Theatrical release poster
Directed by Allan Arkush
Nicholas Niciphor
Roger Corman
Produced by Roger Corman
Written by Nicholas Niciphor
Donald E. Stewart
Story by Francis Doel
Starring David Carradine
Claudia Jennings
Richard Lynch
Music by Andy Stein
Cinematography Gary Graver
Edited by Larry Bock
Distributed by New World Pictures
Release dates
  • April 12, 1978 (1978-04-12)
Running time
82 minutes
Country United States
Language English
Budget $150,000
Box office $400,000[1]

Deathsport is a 1978 science fiction B-movie produced by Roger Corman, directed by Allan Arkush and Nicholas Niciphor. The film stars David Carradine and Playboy Playmate Claudia Jennings. It would also be one of Jennings' final movies before her death.


"A thousand years from tomorrow," after the Neutron Wars, the world is divided into a barbaric collection of city states, surrounded by wastelands where only mutant cannibals and independent warriors, known as Range Guides, can live. The city state of Helix is planning war on another, Tritan. Hoping to prove their newest weapon's superiority, the "Death Machines" (laser equipped dirt bikes), they create a new Death Sport.

The death penalty has been replaced by Death Sport, where criminals battle each other to the death for their freedom. Lord Zirpola is using the "Death Machines" against some Range Guides he managed to capture. One of the guides, Kaz Oshay, forges a bond with the female guide Deneer and vows to escape with her and find her child who was taken by mutants before her capture.

After enduring torture and facing his mother's killer, Ankar Moor, Oshay and Deneer are forced into the Death Sport motocross field, which is mined with explosives. They easily defeat the other riders and escape into Helix city with two other prisoners, Doctor Karl and his son Marcus. During the escape, though, the doctor is killed.

Eventually they rescue Deneer's child from mutant cannibals, and battle the other Death Machine riders who followed them. Finally safe, Deneer delivers Marcus to Tritan, while Kaz Oshay faces his nemesis Ankar Moor in "honorable" combat, using Whistlers (plastic swords that sound like music). After a bloody battle Kaz decapitates Ankar, becoming the greatest guide alive. The film ends with him and Deneer riding their horses off into the sunset.



The film consider was a follow up to Death Race 2000 (1975). Nicholas Niciphor, a recent graduate of USC, was given the job of rewriting and directing the movie. Shooting was problematic and he ended up being fired. Allan Arkush was called in to complete the movie, recutting it and adding new scenes.[1] Arkush later claimed that:

Mostly we just blew up motorcycles. Lots of them. We also set some mutants on fire. And the stunning Claudia Jennings got naked. David Carradine... smoked a lot of high-grade weed and helped us to blow stuff up... Sad to say, I couldn't save the picture.[2]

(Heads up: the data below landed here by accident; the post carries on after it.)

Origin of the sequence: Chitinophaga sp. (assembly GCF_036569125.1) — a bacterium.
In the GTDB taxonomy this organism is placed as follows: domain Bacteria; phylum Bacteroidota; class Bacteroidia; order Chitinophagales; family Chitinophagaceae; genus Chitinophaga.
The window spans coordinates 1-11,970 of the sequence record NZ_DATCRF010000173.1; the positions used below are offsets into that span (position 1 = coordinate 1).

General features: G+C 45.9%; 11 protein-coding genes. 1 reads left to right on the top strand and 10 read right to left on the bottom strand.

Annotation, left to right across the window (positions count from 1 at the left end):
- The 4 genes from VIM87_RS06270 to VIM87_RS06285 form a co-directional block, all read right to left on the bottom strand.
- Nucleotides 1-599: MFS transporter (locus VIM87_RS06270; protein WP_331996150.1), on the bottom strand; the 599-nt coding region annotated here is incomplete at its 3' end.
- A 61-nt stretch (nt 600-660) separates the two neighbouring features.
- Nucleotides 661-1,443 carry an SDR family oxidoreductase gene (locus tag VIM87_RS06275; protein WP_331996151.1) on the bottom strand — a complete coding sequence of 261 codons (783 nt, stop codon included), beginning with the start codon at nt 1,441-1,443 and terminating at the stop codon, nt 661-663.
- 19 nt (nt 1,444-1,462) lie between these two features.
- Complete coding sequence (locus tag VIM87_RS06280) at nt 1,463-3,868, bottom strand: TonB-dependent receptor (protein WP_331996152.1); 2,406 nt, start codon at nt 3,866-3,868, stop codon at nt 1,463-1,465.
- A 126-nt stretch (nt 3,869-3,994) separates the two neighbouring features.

In a 1990 letter to Psychotronic Video magazine (Psychotronic Video #7), David Carradine described writer & director Nicholas Niciphor as "a very talented and crazy guy". He claimed Niciphor "physically attacked" Claudia Jennings and Carradine "beat up" Niciphor in response. In 1991, Niciphor countered these claims in a letter to the same magazine (Psychotronic Video #9) where he claimed he and two stunt men physically removed Jennings from a motorcycle when Niciphor realized she was drunk and apparently high on cocaine (Jennings had a well known cocaine addiction in the late 70's). He also claims Carradine "would smoke hashish & marijuana openly on the set". Niciphor went on to say that later in the shoot, Carradine hit him in the right eye with a karate fist during training for a fight scene and was not sure if this was "an accident" or "purposeful" as retribution for the Jennings incident.


The film was not as successful at the box office as Death Race 2000 and a proposed follow up, Deathworld, was not made.[1]

On August 3, 2010, Shout! Factory released Deathsport along with the 1982 film Battletruck on a double-feature Collector’s Edition DVD.[3]


The film was scored by Andy Stein and featured guitar riffs from Jerry Garcia.[4]


  1. 1 2 3 Christopher T Koetting, Mind Warp!: The Fantastic True Story of Roger Corman's New World Pictures, Hemlock Books. 2009 p 139-141
  2. Allan Arkush on Deathsport at Trailers From Hell
  3. "Roger Corman's Deathsport and BattleTruck Explode on to DVD". Retrieved 2010-10-19.
  4. "Deathsport –". Retrieved 2010-10-19.

External links

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